Claim by Steve Kirsch that the Amish don’t experience autism, cancer, or high COVID-19 mortality because they don’t vaccinate is baseless
Decades of epidemiological and clinical studies show that vaccines don’t cause autism and effectively reduce the risk of potentially disabling or lethal childhood illnesses like measles and polio. The Amish are a Christian group of about 350,000 people, most of whom live in the U.S.. Although they avoid the use of modern technology, they do vaccinate their children to a certain degree. Members of the Amish can and do develop various medical conditions such as autism, diabetes and cancer, just like the general population.
Factually inaccurate: Epidemiological studies directly contradict the claim: a substantial proportion of Amish parents vaccinate their children, and cases of autism, cancer, and diabetes have been registered among the Amish. COVID-19 mortality was higher among the Amish community compared to the general population, as shown by excess deaths data.
Flawed reasoning: The claim of a lower COVID-19 mortality among the Amish relies on a comparison of infection fatality ratio between the Amish and the general U.S. population by Steve Kirsch. However, risks of underreporting of COVID-19 cases and deaths, as well as other risks of bias, invalidate the comparison.
As of 15 July 2023, COVID-19 caused more than one million deaths across the U.S. 69.5% of the total population have completed their primary vaccine series since the vaccination campaign began in December 2020, and statistical models estimated that two years of vaccination prevented millions of deaths in the U.S.
However, the COVID-19 vaccination campaign was also accompanied by the spread of countless pieces of COVID-19 vaccine misinformation discouraging vaccination. The persistent spread of such claims during the pandemic may have also helped propel a growing distrust of vaccines in general, laying the ground for the narrative that all vaccines, not just COVID-19 vaccines, are useless or even dangerous. Previous reviews by Health Feedback explained that such claims are contradicted by scientific evidence.
One of the claims woven into this anti-vaccine narrative revolves around a discussion about the health of the Amish, which circulated on social media in June 2023. The Amish are a Protestant group living in tight-knit communities that maintain limited contact with the rest of society. They usually follow a preindustrial way of life, avoiding the use of modern technology.
One example of this claim can be found in this Leading Report article, published on 9 July 2023, alleging that a “new study [found] zero Amish children diagnosed with cancer, diabetes or autism” because they are “strictly 100 percent unvaccinated”. The article also claimed that the “Covid death rates among Amish communities are 90 times lower than for the rest of America” because they didn’t get vaccinated. Leading Report is recognized as a Questionable Source by Media Bias/Fact Check, regularly promoting conspiracy theories and misinformation.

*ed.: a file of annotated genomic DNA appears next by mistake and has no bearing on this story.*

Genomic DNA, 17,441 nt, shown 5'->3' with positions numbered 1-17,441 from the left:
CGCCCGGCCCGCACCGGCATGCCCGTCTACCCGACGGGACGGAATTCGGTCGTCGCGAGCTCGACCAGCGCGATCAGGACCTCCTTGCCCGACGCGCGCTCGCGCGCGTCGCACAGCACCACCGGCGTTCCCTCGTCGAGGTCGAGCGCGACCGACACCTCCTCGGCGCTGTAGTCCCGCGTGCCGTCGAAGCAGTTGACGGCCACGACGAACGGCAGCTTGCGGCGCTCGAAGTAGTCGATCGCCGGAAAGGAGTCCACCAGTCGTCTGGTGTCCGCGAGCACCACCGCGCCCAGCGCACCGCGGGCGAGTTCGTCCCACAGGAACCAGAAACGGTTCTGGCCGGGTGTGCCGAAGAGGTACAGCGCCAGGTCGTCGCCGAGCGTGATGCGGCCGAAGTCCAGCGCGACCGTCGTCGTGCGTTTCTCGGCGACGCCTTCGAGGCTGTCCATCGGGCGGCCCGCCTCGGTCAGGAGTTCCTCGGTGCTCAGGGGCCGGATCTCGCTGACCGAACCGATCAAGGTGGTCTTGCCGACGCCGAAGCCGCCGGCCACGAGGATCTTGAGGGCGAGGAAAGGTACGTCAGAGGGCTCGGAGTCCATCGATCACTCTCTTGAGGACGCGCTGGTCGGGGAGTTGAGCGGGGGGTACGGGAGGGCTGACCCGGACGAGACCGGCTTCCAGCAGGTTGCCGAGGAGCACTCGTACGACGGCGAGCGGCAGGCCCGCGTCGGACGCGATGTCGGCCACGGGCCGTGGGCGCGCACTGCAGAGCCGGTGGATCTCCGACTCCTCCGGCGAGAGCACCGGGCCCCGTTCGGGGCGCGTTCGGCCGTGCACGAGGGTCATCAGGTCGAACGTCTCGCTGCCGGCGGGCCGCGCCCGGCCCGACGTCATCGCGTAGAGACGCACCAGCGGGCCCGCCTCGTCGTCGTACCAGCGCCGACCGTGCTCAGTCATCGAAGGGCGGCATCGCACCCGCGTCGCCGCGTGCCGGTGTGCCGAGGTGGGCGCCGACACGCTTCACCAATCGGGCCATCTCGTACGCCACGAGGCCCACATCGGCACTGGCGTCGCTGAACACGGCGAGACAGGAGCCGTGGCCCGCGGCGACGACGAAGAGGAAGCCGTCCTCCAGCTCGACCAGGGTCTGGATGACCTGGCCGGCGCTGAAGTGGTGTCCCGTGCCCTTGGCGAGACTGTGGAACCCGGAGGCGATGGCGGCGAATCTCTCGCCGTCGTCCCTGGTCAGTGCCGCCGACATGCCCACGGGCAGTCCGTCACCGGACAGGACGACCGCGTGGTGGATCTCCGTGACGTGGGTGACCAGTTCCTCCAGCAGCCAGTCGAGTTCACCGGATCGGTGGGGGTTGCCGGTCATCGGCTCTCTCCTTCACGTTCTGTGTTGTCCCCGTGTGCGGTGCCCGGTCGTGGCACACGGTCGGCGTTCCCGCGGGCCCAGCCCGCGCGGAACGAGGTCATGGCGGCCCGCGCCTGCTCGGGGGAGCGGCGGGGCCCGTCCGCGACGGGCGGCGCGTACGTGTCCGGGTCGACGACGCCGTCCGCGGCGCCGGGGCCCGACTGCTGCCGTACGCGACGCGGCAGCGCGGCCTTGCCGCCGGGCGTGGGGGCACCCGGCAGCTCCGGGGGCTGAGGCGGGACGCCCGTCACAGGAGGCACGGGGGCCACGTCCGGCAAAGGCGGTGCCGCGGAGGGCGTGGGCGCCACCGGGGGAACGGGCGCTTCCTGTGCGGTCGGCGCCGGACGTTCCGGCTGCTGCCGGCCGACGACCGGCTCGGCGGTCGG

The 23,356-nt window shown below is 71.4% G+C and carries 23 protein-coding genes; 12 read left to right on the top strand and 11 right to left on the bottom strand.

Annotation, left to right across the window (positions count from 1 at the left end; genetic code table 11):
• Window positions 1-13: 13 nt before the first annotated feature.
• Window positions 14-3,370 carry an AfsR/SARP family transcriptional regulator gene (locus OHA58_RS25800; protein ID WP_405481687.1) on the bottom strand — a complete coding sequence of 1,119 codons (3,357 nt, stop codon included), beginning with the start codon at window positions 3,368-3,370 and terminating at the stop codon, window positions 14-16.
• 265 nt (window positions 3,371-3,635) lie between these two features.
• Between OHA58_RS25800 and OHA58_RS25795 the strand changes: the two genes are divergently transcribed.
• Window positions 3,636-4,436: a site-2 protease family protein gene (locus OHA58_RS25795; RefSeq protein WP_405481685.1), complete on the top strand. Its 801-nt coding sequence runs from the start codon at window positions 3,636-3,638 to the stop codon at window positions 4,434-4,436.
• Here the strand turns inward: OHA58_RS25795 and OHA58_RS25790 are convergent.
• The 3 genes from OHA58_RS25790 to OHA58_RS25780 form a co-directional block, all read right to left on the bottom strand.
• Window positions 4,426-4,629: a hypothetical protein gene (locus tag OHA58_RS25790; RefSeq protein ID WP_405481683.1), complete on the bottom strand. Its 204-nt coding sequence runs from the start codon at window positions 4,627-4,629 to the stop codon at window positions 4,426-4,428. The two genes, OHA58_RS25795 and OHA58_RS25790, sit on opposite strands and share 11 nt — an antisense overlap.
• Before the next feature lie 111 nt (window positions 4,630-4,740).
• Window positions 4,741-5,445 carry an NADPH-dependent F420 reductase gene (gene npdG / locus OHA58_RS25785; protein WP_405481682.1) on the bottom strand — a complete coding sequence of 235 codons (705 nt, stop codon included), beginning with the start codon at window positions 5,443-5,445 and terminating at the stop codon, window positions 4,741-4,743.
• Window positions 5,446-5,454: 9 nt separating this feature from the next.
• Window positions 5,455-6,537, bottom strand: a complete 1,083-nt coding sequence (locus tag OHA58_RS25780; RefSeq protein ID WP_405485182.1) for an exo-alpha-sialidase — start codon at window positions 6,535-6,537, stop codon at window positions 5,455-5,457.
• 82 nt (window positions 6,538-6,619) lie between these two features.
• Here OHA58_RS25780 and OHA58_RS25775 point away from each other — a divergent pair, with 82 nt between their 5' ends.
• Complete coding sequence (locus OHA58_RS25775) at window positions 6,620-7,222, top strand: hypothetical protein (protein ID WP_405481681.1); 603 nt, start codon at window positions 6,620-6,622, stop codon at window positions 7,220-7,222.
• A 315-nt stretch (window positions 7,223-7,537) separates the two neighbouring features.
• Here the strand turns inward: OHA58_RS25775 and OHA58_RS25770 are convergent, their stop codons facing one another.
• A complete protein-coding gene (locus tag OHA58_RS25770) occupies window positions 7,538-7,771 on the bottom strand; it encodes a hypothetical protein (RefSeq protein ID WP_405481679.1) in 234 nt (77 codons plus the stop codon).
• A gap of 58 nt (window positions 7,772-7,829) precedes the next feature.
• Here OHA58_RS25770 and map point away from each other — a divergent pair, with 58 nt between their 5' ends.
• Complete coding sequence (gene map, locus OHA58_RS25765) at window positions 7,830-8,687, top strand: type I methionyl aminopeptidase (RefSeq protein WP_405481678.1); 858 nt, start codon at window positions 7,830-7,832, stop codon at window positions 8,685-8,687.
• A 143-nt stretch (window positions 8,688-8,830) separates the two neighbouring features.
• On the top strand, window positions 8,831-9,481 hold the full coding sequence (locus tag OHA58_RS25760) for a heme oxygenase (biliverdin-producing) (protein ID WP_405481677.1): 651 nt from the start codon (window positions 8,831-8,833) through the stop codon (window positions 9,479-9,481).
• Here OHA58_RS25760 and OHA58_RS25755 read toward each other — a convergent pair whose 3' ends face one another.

This recent claim revolving around this allegedly “new study” is also inaccurate and misleading, as we will show below.
Contrary to the claim, there is no new scientific study
This claim lends users the impression that a newly peer-reviewed published scientific study provides supporting evidence for the claim. A closer look at the source of the claim in the article showed that there isn’t actually a “new study”. Instead, the article repeats the main arguments of entrepreneur Steve Kirsch’s testimony in front of the “Medical Freedom Panel 2023” at the Pennsylvania State Senate on 9 June 2023. In his testimony, Kirsch, who has repeatedly propagated inaccurate or unsubstantiated information on COVID-19 and vaccines in the past, didn’t provide any scientific publications to support his claims.
Many Amish parents vaccinate their children
First, published scientific studies show that the Amish aren’t “100 percent unvaccinated”. But it is challenging to obtain consistent estimates of vaccine coverage in the Amish because they live in close communities without telecommunication, therefore different studies report different levels of coverage, as shown below.
- In 2011, a study of 359 Amish parents found that only 14% “reported that none of their children were vaccinated”.
- A 2017 study of 84 Amish parents found that 97% of them accepted at least some vaccinations for their children.
- A 2021 study of 391 parents showed that 41% of respondents accepted at least some vaccinations for their children.
The studies mentioned above relied on collecting information by a questionnaire, which in turn depends on the families’ willingness to complete the questionnaire and return it by mail. This method of collecting information could introduce a sampling bias, because those who responded may not have been representative of the Amish population as a whole.
Nonetheless, what these results show is that the Amish aren’t entirely unvaccinated as the article asserted. Therefore, any attempt to link vaccines to the presence or absence of a given health condition among the Amish should at least take into consideration their vaccination status. This is something that neither Kirsch nor those who propagated his claim did.
The Amish still develop health conditions such as autism or cancer
It is inaccurate to say that there are no health conditions such as autism, cancer, or diabetes among the Amish. A conference paper from the International Society for Autism Research dating to 2010 reported an autism prevalence of 1 in 271 children in Amish communities. This was lower compared to the overall U.S. prevalence of 1 in 91 children at that time, but is by no means zero, contrary to the claim.
Braxton Mitchell, an epidemiologist at the University of Maryland who specializes in studying diseases in the Amish, confirmed to PolitiFact that cases of autism, cancer, and diabetes do occur among the Amish.
A study of a cohort of Amish from 1996 to 2003 found that the cancer incidence was 389 cases per 100,000 person-years, which was 60% of the cancer incidence in the general population. This shows that Amish people do develop cancer, albeit at a lower rate, contradicting the claim of zero cancer among them.
A presentation at the American Public Health Association annual meeting in 2005 reported that Amish women experienced breast cancer, albeit to a lower extent than women in the general population. However, preliminary data suggested that their mortality rate from breast cancer was higher than for women of the general population. Because Amish women die at a higher rate from preventable cancers, tumor detection strategies directed at Amish women like mobile mammograms have been developed.